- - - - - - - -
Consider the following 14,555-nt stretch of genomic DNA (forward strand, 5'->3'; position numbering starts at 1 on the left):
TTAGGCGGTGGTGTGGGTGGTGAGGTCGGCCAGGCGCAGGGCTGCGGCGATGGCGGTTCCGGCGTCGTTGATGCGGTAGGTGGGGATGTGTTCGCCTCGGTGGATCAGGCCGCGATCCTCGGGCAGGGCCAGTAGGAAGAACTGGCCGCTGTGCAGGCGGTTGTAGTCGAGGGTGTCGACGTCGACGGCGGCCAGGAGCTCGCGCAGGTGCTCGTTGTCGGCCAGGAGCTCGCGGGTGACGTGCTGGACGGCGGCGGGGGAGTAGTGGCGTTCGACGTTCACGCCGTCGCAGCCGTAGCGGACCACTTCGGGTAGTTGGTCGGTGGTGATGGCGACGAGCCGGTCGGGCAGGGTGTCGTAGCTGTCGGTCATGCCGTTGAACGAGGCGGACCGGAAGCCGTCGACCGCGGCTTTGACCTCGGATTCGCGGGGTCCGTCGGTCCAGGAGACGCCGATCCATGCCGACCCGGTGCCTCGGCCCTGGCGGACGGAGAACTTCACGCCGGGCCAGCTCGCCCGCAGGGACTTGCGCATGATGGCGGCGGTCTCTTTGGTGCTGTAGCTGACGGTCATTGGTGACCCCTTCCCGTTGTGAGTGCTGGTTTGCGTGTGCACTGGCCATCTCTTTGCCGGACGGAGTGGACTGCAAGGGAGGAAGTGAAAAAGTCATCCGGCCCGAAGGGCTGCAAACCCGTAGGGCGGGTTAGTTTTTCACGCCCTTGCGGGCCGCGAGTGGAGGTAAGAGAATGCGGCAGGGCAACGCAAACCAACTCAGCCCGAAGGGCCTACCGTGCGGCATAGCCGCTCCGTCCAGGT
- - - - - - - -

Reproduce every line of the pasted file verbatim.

Consider the following 14,555-nt stretch of genomic DNA (forward strand, 5'->3'; position numbering starts at 1 on the left):
TTAGGCGGTGGTGTGGGTGGTGAGGTCGGCCAGGCGCAGGGCTGCGGCGATGGCGGTTCCGGCGTCGTTGATGCGGTAGGTGGGGATGTGTTCGCCTCGGTGGATCAGGCCGCGATCCTCGGGCAGGGCCAGTAGGAAGAACTGGCCGCTGTGCAGGCGGTTGTAGTCGAGGGTGTCGACGTCGACGGCGGCCAGGAGCTCGCGCAGGTGCTCGTTGTCGGCCAGGAGCTCGCGGGTGACGTGCTGGACGGCGGCGGGGGAGTAGTGGCGTTCGACGTTCACGCCGTCGCAGCCGTAGCGGACCACTTCGGGTAGTTGGTCGGTGGTGATGGCGACGAGCCGGTCGGGCAGGGTGTCGTAGCTGTCGGTCATGCCGTTGAACGAGGCGGACCGGAAGCCGTCGACCGCGGCTTTGACCTCGGATTCGCGGGGTCCGTCGGTCCAGGAGACGCCGATCCATGCCGACCCGGTGCCTCGGCCCTGGCGGACGGAGAACTTCACGCCGGGCCAGCTCGCCCGCAGGGACTTGCGCATGATGGCGGCGGTCTCTTTGGTGCTGTAGCTGACGGTCATTGGTGACCCCTTCCCGTTGTGAGTGCTGGTTTGCGTGTGCACTGGCCATCTCTTTGCCGGACGGAGTGGACTGCAAGGGAGGAAGTGAAAAAGTCATCCGGCCCGAAGGGCTGCAAACCCGTAGGGCGGGTTAGTTTTTCACGCCCTTGCGGGCCGCGAGTGGAGGTAAGAGAATGCGGCAGGGCAACGCAAACCAACTCAGCCCGAAGGGCCTACCGTGCGGCATAGCCGCTCCGTCCAGGT